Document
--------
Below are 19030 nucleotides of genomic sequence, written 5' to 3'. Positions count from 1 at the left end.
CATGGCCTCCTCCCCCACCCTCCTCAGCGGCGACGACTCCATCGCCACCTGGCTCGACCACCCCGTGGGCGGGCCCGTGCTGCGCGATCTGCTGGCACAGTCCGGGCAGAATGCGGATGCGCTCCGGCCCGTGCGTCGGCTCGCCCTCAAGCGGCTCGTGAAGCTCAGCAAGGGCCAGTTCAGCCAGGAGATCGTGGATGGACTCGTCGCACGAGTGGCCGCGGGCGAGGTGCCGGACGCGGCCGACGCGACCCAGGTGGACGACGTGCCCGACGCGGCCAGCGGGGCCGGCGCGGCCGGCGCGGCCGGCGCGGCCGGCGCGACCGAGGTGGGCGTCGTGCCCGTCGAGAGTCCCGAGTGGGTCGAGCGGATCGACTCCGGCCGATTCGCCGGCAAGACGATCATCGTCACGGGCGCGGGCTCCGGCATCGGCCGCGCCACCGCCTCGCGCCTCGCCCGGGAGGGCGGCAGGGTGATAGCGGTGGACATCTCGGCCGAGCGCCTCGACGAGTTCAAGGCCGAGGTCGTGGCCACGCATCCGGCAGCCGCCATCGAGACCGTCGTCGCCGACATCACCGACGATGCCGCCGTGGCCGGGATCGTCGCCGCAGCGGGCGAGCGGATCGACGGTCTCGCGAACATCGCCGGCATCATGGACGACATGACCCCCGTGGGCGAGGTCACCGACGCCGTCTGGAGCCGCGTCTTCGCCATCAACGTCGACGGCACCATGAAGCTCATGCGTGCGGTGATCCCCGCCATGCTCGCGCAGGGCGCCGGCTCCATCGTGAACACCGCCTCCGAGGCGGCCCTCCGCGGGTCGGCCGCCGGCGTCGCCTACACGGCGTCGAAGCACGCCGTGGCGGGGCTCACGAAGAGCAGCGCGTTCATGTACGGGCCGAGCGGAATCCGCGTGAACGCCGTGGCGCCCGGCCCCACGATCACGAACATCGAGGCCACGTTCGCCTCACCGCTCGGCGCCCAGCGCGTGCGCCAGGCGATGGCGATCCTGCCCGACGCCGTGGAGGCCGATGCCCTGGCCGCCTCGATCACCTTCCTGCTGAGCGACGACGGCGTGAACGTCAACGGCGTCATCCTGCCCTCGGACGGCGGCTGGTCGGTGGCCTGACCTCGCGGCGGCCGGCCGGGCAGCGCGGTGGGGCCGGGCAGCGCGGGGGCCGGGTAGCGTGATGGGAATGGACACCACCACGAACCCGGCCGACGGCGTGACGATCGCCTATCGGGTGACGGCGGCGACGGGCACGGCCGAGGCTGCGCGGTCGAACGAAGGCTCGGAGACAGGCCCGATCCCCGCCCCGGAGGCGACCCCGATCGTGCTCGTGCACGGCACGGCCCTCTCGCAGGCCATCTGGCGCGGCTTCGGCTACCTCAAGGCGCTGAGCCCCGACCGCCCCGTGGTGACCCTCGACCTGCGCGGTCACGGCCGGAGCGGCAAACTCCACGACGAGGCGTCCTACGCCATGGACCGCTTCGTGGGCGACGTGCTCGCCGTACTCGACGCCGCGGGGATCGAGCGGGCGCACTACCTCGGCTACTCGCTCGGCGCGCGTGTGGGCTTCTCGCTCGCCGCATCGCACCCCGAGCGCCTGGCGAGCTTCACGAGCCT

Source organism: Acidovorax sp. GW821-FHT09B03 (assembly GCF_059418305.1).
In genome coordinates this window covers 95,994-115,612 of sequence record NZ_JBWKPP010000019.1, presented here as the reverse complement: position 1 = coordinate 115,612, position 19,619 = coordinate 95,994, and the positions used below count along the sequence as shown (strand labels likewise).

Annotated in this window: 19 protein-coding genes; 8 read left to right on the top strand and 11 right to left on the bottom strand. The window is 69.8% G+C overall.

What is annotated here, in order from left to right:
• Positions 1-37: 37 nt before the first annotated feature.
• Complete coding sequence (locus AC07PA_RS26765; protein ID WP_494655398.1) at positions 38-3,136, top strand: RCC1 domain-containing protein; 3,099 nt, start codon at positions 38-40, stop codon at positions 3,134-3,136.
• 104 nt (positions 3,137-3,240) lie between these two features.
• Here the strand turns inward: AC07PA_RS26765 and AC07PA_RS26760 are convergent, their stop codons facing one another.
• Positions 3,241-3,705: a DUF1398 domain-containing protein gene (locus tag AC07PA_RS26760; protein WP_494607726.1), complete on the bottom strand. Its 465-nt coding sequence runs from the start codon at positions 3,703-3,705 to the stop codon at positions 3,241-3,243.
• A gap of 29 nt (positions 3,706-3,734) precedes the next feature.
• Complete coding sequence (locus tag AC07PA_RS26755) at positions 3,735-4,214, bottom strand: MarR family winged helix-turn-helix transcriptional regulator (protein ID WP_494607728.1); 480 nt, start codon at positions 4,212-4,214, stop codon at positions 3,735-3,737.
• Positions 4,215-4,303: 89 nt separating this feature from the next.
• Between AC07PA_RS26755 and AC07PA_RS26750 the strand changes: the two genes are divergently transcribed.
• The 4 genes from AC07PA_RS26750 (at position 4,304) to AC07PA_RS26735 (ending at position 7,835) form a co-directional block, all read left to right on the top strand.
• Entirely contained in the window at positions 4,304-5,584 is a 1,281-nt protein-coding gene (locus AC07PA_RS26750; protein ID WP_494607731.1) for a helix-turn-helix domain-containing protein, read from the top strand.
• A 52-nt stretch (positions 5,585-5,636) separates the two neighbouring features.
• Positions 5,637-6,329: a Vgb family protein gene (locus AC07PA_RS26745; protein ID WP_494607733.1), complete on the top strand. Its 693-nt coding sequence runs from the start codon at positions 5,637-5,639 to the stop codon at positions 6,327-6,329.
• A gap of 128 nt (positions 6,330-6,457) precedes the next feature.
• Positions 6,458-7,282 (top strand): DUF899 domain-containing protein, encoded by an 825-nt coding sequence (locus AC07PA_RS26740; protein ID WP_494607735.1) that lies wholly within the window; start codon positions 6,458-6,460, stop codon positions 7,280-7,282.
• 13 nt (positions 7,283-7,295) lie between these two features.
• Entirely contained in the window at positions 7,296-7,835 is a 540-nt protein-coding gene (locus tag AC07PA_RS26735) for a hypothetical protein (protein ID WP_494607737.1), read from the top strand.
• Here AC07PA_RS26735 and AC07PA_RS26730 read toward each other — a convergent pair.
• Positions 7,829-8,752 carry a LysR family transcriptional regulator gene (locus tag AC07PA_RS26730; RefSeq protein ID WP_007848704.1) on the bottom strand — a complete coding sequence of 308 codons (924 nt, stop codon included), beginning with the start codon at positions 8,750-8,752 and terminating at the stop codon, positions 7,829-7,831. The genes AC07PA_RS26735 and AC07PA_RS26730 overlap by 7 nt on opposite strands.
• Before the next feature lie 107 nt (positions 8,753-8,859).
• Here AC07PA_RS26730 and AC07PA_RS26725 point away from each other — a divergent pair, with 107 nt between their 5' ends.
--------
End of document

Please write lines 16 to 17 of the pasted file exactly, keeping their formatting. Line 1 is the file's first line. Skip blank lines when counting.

• The 4 genes from AC07PA_RS26750 (at position 4,304) to AC07PA_RS26735 (ending at position 7,835) form a co-directional block, all read left to right on the top strand.
• Entirely contained in the window at positions 4,304-5,584 is a 1,281-nt protein-coding gene (locus AC07PA_RS26750; protein ID WP_494607731.1) for a helix-turn-helix domain-containing protein, read from the top strand.